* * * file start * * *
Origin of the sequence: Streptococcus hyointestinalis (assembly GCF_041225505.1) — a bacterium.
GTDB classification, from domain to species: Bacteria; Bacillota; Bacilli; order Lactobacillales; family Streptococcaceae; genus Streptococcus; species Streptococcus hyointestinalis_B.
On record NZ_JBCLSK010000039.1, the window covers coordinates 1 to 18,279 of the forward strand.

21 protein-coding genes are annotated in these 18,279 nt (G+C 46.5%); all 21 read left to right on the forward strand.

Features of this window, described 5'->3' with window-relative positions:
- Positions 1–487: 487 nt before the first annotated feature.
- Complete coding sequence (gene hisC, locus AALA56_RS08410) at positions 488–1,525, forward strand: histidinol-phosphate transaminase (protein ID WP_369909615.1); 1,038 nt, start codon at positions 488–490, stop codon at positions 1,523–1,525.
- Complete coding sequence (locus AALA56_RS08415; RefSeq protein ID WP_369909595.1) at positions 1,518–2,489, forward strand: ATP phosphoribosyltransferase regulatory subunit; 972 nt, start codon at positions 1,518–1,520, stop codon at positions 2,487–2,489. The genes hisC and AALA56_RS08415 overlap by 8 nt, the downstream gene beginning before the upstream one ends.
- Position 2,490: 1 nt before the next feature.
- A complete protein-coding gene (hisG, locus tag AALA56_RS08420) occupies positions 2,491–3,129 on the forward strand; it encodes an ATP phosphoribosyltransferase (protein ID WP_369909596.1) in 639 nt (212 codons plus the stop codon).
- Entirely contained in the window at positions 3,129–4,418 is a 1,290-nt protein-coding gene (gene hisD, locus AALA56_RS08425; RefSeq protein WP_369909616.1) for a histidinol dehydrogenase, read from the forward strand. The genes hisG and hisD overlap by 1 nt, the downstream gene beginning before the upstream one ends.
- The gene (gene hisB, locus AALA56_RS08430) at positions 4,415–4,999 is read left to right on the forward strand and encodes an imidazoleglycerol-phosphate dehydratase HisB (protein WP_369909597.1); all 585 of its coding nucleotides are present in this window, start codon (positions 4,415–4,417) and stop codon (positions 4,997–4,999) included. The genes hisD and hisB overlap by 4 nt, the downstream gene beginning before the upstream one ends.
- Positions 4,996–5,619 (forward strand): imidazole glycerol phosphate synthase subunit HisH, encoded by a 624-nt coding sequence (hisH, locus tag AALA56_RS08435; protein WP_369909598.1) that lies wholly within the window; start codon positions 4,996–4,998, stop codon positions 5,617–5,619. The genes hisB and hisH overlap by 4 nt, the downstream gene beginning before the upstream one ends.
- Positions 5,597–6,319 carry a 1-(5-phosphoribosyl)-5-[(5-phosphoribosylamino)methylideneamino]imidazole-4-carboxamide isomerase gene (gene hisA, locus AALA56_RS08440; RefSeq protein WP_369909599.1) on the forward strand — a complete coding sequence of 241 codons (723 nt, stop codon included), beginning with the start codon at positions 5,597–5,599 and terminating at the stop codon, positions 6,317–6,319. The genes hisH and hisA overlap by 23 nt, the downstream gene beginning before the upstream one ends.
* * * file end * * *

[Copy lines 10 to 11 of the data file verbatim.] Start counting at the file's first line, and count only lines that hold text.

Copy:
- A complete protein-coding gene (hisG, locus tag AALA56_RS08420) occupies positions 2,491–3,129 on the forward strand; it encodes an ATP phosphoribosyltransferase (protein ID WP_369909596.1) in 639 nt (212 codons plus the stop codon).
- Entirely contained in the window at positions 3,129–4,418 is a 1,290-nt protein-coding gene (gene hisD, locus AALA56_RS08425; RefSeq protein WP_369909616.1) for a histidinol dehydrogenase, read from the forward strand. The genes hisG and hisD overlap by 1 nt, the downstream gene beginning before the upstream one ends.